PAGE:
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The Tell-Tale Chart

Following our September 2011 recession call, we clarified its likely timing in December 2011. Based on the historical lead times of ECRI’s leading indexes, we concluded that, if it didn’t start in the first quarter of 2012, it was very likely to begin by mid-year.

But we also made it clear at the time that you wouldn’t know whether or not we were wrong until the end of 2012. And so it’s interesting to note the rush to judgment by a number of analysts, already asserting that we were wrong.

So, with about a month to go before year-end, what do the hard data tell us about where we are in the business cycle? Reviewing the indicators used to officially decide U.S. recession dates, it looks like the recession began around July 2012. This is because, in retrospect, three of those four coincident indicators – the broad measures of production, income, employment and sales – saw their high points in July (vertical red line in chart), with only employment still rising.



But if we’re in recession, and the business cycle peak was in July, how could employment be higher three months later? Actually, this was also true in three of the last seven recessions – and in the severe ’73-’75 recession, job growth stayed positive eight months into the recession. Thus, positive jobs growth isn’t inconsistent with the early months of recession. Of course, all of this data is subject to revision, but, as we’ve noted before, the ultimate revisions to coincident indicator data after business cycle peaks tend to be downward.

If you look at the size of the simultaneous declines in industrial production and personal income since July, that combination has never occurred outside a recessionary context in over half a century – but it’s occurred in every recession. This leads us to conclude that we are most likely already in a recession that began around mid-2012.  

Now, please remember that, following our recession call, central banks really ramped up their efforts, and have literally been pumping more money into the economy than at any time in the history of humanity – and this is the upshot. No wonder the Fed is now all in.

So how come hardly anybody recognizes the recession? Perhaps it’s because of real-time data showing positive growth in GDP and jobs, and the lack of a recent salient shock.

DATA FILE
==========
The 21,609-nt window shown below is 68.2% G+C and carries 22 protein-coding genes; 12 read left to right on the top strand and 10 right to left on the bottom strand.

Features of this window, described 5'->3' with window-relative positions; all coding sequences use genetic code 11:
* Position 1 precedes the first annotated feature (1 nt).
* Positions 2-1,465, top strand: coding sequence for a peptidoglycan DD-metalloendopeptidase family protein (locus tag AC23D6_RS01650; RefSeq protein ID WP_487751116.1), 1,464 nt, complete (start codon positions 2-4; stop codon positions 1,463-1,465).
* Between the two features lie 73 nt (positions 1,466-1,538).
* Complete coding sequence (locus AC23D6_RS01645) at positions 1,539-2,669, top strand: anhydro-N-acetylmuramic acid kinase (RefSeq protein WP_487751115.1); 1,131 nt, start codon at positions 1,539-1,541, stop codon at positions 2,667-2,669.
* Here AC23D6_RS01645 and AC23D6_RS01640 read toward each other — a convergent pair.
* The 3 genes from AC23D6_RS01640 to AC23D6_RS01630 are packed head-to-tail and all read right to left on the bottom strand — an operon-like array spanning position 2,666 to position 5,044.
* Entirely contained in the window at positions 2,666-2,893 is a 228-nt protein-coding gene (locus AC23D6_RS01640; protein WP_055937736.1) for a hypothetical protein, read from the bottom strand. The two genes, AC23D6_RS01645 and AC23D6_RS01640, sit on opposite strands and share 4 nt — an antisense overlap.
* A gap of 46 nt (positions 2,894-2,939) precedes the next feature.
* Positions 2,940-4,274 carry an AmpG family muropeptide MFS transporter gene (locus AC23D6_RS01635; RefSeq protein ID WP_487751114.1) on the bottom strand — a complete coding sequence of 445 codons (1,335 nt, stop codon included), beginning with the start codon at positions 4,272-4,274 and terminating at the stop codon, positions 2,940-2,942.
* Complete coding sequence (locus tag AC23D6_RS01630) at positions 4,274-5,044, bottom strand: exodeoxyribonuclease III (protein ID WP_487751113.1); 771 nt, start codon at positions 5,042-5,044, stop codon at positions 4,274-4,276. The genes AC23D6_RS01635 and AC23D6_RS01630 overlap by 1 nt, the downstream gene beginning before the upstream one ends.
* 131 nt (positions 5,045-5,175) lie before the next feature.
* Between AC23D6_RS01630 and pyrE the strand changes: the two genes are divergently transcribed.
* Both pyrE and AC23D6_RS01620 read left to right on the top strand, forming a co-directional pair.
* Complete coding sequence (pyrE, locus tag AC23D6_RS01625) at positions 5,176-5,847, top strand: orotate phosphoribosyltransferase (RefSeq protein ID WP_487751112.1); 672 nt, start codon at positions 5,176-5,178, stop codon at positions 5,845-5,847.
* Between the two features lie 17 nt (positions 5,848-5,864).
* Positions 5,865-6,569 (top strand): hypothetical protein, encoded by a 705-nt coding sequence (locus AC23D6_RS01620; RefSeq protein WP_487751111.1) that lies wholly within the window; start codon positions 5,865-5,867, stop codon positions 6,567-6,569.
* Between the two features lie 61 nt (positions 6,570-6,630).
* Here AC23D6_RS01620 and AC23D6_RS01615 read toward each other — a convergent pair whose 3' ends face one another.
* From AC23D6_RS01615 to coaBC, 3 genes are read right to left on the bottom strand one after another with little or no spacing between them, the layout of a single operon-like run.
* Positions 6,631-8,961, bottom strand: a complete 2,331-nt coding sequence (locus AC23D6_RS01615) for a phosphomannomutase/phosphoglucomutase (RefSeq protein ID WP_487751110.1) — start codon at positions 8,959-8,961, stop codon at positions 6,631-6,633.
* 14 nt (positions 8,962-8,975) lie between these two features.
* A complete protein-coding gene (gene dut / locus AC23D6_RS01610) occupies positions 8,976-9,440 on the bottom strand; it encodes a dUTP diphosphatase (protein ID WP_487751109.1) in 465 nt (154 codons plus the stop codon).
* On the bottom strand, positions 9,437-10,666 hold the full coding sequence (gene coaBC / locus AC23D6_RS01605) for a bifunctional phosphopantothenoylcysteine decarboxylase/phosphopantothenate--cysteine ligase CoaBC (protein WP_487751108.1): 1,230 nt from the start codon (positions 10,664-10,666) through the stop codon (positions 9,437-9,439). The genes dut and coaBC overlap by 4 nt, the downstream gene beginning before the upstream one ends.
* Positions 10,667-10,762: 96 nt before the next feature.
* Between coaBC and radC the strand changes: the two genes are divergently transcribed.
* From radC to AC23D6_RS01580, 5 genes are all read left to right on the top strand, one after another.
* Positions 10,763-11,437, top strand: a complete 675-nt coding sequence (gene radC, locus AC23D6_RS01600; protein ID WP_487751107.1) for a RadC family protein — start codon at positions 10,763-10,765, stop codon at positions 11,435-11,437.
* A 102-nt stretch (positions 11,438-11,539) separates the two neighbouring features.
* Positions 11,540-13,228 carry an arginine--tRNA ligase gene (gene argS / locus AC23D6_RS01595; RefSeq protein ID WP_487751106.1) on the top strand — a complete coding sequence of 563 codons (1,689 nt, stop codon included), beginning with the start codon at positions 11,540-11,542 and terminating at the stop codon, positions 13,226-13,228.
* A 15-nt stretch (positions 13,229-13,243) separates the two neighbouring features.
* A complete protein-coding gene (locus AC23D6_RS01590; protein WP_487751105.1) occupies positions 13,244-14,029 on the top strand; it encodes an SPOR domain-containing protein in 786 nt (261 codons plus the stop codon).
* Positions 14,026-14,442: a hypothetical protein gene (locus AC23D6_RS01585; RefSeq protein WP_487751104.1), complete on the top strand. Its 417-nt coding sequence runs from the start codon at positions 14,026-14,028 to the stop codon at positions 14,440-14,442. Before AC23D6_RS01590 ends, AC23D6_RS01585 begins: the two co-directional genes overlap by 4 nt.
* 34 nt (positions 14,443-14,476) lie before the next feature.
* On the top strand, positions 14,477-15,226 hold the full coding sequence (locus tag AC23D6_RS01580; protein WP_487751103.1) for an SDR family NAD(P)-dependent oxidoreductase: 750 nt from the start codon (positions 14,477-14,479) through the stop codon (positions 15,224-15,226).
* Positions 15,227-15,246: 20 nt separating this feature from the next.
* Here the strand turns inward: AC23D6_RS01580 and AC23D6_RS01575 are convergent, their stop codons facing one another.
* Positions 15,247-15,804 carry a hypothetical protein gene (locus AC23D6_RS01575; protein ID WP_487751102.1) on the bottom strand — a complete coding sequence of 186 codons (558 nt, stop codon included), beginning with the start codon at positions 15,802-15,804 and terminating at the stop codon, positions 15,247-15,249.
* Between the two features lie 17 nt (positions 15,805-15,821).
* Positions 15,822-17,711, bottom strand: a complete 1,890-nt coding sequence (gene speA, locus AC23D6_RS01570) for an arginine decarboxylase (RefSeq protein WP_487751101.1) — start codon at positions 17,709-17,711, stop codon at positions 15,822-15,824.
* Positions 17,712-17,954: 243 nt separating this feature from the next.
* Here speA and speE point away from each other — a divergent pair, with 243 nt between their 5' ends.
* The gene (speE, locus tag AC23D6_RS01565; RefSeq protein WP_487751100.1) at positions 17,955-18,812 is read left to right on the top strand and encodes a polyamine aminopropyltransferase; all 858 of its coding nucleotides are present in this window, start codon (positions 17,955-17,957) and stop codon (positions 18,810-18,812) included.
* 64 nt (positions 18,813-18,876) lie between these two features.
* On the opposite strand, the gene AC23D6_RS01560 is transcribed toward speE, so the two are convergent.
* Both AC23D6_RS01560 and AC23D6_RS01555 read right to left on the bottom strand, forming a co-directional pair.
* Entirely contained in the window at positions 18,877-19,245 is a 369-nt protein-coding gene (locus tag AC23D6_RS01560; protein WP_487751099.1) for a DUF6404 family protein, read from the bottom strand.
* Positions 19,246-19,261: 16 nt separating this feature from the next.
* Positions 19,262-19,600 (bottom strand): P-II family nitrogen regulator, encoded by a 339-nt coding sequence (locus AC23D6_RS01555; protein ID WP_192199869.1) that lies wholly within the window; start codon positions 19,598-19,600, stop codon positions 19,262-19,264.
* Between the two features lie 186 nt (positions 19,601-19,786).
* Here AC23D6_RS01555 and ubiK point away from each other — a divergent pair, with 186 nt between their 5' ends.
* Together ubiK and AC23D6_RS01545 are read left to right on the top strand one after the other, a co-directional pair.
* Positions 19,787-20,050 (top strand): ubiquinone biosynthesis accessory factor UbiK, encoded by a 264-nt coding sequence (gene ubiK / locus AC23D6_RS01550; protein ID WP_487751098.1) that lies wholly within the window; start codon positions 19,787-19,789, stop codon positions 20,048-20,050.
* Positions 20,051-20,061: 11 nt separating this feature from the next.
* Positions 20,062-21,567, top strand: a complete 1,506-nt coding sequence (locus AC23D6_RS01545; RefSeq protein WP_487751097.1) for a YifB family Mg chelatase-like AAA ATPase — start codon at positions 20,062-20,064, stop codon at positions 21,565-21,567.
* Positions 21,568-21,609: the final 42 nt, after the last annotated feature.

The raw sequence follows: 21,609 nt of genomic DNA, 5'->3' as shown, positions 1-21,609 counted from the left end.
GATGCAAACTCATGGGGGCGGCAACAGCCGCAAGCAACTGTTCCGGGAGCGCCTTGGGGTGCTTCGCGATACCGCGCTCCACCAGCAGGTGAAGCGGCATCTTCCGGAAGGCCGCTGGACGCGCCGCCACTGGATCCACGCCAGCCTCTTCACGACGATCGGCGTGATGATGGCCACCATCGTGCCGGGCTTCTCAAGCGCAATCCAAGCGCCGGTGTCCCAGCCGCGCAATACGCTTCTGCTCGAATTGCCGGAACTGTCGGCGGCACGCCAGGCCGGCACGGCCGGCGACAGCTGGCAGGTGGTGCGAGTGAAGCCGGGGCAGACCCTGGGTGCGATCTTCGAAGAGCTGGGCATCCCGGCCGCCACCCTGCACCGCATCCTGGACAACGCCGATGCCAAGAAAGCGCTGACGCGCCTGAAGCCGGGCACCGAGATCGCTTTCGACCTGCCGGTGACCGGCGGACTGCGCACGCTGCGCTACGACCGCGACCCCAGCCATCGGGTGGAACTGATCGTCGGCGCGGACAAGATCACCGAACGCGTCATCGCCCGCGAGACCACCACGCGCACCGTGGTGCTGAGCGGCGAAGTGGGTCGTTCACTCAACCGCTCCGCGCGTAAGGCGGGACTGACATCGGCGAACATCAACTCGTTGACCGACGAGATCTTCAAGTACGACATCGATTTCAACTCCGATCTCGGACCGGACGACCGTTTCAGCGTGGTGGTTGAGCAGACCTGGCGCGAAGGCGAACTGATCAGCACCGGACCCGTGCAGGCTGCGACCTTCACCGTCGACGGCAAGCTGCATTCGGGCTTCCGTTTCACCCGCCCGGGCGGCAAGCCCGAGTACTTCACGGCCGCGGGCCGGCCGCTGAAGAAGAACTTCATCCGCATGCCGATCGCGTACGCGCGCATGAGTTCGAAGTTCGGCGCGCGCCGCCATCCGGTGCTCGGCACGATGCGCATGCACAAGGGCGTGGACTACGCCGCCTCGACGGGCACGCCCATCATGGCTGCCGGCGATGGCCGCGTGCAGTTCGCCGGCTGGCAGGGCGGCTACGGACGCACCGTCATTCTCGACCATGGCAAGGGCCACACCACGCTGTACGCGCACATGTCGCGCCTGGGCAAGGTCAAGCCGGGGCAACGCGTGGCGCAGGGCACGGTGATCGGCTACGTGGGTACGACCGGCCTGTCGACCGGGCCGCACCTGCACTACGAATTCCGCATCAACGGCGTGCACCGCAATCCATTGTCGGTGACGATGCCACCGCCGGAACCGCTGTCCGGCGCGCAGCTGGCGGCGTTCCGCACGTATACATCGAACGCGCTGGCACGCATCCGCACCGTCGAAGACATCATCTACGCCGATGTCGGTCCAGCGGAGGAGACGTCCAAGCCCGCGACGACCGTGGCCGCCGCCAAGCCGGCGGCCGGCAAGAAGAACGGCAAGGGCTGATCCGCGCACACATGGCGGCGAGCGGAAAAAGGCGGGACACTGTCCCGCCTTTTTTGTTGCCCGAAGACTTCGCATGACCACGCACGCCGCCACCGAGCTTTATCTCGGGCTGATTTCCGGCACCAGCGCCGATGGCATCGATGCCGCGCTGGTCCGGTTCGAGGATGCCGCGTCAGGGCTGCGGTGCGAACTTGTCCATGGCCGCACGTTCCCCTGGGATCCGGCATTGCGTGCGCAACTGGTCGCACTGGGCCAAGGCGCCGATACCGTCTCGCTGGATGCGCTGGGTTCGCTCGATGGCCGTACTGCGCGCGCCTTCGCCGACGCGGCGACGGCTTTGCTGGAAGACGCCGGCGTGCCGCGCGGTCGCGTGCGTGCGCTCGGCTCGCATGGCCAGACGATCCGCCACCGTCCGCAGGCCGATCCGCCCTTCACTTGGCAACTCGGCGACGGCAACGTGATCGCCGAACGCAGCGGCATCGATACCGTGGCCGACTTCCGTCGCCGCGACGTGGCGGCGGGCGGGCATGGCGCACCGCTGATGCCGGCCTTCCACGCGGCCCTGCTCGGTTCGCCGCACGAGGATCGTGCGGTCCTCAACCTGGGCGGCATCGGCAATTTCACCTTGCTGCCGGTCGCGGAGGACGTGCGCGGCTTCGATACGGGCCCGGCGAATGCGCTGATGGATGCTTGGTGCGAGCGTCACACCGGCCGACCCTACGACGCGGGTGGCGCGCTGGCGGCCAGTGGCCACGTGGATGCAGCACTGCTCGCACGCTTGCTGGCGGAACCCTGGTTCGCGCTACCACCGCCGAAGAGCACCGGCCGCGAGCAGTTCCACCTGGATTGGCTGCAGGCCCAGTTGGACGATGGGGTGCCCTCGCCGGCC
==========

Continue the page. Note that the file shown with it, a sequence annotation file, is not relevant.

Many believe a major negative shock is necessary to start a recession. But think back to the big shocks in the last two recessions. The 9/11 attacks were widely believed to have triggered the 2001 recession that had really started six months earlier. And many thought that the financial turmoil set off by the Lehman Brothers failure caused the 2007-09 recession that had actually begun nine months earlier.
 
At the time, with seemingly positive – indeed strongly accelerating – GDP growth in the first two quarters of 2008, most didn’t realize that a recession was already in progress when Lehman collapsed. The week after, Chairman Bernanke, pressing Congress to enact the TARP legislation, said to the Senate Banking Committee that if it wasn’t passed, “jobs will be lost … [and] GDP will contract” – namely, a recession would ensue.

Sounding a similar tone last week, he warned that if the fiscal cliff wasn’t avoided, it “would send the economy toppling back into recession.” Once again, he seems unaware that a recession is underway.

So, what does this recession mean for people? The bottom line is that production, income and sales will keep trending down for now, and employment too is likely to turn down.

Nobody likes to be the bearer of bad news, but a recession isn't the end of the world. There have been 47 recessions in the past 222 years and, as before, we’ll see renewed growth after the 48th. Because business cycles are part and parcel of how all market economies operate, that’s about as close to a sure thing as it gets.

 


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